NATO Bargaining Hard on Turkish Air Defense
NATO is warning Turkey against buying Russian or Chinese air defense systems, saying that if Ankara does so NATO will no longer share its information about incoming missiles, according to a report in the newspaper Hürriyet Daily News. Turkey, you may recall, has been shopping for a new air defense system, and is considering options from Russia, China, the U.S. and a European consortium. That list of potential partners has made the purchase a sort of bellwether for those concerned about Ankara's geopolitical orientation. But NATO, apparently, is making it known that it doesn't approve of the non-Western sellers:
One Western expert countered that “if, say, the Chinese win the competition, their systems will be in interaction, directly or indirectly, with NATO’s intelligence systems, and this may lead to the leak of critical NATO information to the Chinese, albeit inadvertently. So this is dangerous.”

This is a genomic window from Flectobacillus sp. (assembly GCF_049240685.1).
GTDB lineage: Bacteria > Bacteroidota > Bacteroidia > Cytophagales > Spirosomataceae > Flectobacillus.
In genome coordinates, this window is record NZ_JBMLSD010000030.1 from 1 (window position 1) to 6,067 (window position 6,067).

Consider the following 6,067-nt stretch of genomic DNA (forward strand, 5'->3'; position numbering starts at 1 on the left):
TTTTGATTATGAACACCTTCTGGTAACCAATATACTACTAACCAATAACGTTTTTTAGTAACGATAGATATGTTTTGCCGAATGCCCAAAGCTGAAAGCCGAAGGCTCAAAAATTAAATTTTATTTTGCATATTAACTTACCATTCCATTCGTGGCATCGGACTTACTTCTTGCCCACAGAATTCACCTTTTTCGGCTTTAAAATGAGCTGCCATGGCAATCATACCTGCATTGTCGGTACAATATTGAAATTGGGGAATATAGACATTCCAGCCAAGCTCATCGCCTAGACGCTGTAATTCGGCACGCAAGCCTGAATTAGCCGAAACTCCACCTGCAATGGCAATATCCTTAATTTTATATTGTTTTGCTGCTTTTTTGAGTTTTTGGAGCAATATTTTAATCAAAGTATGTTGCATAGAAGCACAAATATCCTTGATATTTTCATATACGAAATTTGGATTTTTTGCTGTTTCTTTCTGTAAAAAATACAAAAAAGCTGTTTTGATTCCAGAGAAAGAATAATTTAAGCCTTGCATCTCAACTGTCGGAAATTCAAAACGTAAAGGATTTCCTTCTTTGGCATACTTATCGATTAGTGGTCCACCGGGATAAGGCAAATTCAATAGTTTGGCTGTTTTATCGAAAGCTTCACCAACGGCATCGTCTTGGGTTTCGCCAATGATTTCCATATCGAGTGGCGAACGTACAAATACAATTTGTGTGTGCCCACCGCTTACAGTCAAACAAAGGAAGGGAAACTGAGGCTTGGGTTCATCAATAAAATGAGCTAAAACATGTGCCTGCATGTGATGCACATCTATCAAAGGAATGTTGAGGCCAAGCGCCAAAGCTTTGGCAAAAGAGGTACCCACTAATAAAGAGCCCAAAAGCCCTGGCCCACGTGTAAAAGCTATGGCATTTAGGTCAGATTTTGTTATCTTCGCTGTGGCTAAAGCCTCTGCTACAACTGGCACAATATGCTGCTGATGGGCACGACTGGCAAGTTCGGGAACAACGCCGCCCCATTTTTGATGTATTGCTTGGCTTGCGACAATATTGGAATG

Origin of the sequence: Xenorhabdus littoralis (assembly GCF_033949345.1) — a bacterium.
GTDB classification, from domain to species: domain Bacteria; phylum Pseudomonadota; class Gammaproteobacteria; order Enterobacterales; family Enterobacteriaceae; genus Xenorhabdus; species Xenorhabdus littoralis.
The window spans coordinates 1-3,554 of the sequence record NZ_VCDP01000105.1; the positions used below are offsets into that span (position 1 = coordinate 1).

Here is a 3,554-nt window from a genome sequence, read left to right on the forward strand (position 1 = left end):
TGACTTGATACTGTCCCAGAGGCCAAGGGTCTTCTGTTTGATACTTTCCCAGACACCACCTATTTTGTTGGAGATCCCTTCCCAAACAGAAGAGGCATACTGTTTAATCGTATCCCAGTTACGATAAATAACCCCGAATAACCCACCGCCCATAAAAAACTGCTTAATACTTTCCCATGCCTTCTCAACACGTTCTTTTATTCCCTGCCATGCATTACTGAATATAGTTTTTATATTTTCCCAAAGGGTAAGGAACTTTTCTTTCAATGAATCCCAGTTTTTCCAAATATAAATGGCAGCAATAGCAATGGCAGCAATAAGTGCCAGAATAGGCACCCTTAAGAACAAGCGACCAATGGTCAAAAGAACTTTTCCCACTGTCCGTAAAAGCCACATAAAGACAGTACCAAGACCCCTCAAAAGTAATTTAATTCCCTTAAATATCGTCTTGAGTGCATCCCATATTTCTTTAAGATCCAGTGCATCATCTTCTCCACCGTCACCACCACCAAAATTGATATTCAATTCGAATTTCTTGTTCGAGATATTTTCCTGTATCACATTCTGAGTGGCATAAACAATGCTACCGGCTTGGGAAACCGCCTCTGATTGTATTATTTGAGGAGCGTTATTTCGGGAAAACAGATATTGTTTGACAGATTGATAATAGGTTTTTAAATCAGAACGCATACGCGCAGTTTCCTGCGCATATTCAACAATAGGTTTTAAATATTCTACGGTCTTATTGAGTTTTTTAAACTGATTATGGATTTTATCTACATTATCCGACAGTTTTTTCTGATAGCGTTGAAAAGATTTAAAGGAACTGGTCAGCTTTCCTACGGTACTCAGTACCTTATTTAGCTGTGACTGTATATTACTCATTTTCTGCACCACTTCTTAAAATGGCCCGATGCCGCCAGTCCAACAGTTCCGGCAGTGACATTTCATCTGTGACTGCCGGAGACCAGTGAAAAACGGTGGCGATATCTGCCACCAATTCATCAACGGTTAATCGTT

“NATO won’t let that happen,” another Western official told the Hürriyet Daily News on Monday. “If the Chinese or the Russians win the Turkish contest, their systems will have to work separately. They won’t be linked to NATO information systems.”
This was the first time NATO has strongly urged Turkey against choosing the non-Western systems.
It has never seemed likely that Turkey would buy the Russian or Chinese systems, and it's been suggested that Turkey is just keeping them in the competition so as to draw concessions from either the Western companies or Western allies. So is NATO's warning a way of saying, "There's no way you're buying the Russian or Chinese system, so don't try to use that as bargaining leverage"?
Joshua Kucera is the Turkey/Caucasus editor at Eurasianet, and author of The Bug Pit.
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